Google News for Europeans could become a thing of the past if Google and the EU won't reach an agreement once the upcoming copyright legislation comes into effect.
The European Parliament is trying to legislate all matters of copyright inside the European Union, and the new Copyright Directive has some advantages for copyright holders, which, in theory, is a good thing.
Publishers are going to be able to get money from Alphabet, Facebook, and every other company that aggregates news. Google News, for example, display a small excerpt for each news articles, and under the new Directive, that is enough to trigger a copyright claim.
Companies would be able to get money from Google for this piece of text, and it’s safe to say that Google is not willing to pay publishers, especially since they claim they’re not making money off this service. It does, however, bring people the search engine.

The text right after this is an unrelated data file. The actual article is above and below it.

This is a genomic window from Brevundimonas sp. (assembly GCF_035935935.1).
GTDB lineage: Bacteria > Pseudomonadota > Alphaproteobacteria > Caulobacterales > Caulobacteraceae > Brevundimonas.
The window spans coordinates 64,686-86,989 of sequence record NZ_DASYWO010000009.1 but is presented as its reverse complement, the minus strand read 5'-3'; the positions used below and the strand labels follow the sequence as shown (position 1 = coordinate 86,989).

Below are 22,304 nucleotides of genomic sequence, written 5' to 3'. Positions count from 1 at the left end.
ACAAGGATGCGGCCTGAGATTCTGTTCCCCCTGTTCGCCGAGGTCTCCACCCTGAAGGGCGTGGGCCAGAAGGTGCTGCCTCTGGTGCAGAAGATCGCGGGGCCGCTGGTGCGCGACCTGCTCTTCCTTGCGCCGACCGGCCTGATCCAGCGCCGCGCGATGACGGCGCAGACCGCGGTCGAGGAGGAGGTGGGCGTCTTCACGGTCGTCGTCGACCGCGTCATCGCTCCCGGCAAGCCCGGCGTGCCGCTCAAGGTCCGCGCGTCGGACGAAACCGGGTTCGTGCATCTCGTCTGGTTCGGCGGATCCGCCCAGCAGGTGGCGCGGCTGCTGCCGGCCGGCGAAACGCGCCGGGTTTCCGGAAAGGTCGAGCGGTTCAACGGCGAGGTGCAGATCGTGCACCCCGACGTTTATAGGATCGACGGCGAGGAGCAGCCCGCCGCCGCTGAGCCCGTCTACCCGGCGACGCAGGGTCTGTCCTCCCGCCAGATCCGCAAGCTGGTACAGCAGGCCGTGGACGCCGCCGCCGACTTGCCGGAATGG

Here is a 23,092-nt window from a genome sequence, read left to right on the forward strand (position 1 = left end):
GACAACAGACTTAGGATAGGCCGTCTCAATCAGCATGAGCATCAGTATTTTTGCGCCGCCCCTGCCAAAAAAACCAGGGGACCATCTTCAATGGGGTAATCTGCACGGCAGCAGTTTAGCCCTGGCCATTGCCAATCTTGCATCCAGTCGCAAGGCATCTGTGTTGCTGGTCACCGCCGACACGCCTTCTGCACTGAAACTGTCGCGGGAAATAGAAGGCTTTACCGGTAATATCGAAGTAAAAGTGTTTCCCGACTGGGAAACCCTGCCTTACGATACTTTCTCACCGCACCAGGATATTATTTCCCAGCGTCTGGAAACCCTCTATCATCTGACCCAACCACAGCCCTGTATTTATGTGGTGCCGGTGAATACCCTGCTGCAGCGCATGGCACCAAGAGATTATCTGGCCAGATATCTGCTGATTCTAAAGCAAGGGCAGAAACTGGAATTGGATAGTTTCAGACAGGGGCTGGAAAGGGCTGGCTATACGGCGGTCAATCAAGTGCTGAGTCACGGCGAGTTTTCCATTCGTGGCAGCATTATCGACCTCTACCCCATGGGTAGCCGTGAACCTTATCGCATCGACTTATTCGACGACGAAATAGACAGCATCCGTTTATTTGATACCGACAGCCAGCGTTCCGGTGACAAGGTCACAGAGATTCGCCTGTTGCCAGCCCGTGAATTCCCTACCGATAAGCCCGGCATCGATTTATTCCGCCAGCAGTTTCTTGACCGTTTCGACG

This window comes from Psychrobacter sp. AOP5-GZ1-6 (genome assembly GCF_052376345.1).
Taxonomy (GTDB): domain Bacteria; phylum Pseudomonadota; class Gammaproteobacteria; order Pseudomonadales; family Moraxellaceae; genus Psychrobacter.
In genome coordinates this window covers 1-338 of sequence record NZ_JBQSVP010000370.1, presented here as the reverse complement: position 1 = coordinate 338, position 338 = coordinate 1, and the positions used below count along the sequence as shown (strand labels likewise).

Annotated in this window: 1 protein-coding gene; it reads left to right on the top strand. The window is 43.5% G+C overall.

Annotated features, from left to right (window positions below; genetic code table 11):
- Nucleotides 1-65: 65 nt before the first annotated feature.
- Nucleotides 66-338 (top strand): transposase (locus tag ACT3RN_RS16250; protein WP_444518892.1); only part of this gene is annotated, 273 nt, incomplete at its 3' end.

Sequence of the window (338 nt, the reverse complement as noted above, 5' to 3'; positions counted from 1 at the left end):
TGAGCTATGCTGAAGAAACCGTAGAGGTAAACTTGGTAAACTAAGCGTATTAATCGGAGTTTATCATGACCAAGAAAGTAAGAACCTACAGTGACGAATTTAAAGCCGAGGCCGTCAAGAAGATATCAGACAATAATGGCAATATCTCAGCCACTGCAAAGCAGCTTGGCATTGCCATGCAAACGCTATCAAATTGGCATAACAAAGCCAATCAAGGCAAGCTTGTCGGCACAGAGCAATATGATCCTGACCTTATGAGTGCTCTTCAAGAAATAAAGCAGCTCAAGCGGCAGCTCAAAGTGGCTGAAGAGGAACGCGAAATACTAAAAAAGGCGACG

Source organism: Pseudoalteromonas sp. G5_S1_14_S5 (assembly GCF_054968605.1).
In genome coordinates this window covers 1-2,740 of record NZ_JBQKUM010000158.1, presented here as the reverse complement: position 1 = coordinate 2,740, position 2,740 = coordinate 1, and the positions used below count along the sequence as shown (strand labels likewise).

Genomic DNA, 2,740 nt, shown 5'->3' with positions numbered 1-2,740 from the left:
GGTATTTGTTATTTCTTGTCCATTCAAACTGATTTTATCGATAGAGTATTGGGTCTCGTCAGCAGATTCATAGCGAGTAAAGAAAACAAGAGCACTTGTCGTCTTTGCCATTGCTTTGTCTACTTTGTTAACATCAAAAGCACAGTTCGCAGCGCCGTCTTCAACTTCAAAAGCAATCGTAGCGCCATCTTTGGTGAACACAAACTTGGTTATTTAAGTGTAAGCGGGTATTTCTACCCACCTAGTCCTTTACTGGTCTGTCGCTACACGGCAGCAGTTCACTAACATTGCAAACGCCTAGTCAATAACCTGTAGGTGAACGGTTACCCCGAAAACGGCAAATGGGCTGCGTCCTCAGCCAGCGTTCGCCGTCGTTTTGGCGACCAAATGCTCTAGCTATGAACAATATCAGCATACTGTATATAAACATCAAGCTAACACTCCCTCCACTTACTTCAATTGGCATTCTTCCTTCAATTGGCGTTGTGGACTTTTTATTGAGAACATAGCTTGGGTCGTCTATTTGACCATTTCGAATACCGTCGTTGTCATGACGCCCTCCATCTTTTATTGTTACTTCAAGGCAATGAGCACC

When the European Union enforced its GDPR directive regarding processed personal data from the EU, over the Internet, quite a few companies decided to just drop the market instead of complying.
For now, the European Unions has yet to decide on how it’s going to deal with small excerpts and a decision is unlikely to arrive soon, which means that the status quo is still valid. It’s also quite like that Google is not willing to engage in yet another major battle with the EU, and maybe draw heavy fines.
According to a Bloomberg report, Romania, which is the current head of the European Council, is not going to make any decision soon. As you can imagine, such a wide-ranging decision is going to impact all of the states in the EU, so there is quite a bit if disagreement.
For now, it’s impossible to say how this dispute is going to end, but Google's threat of pulling out of the EU market seems to be part of negotiating strategy, more than anything else.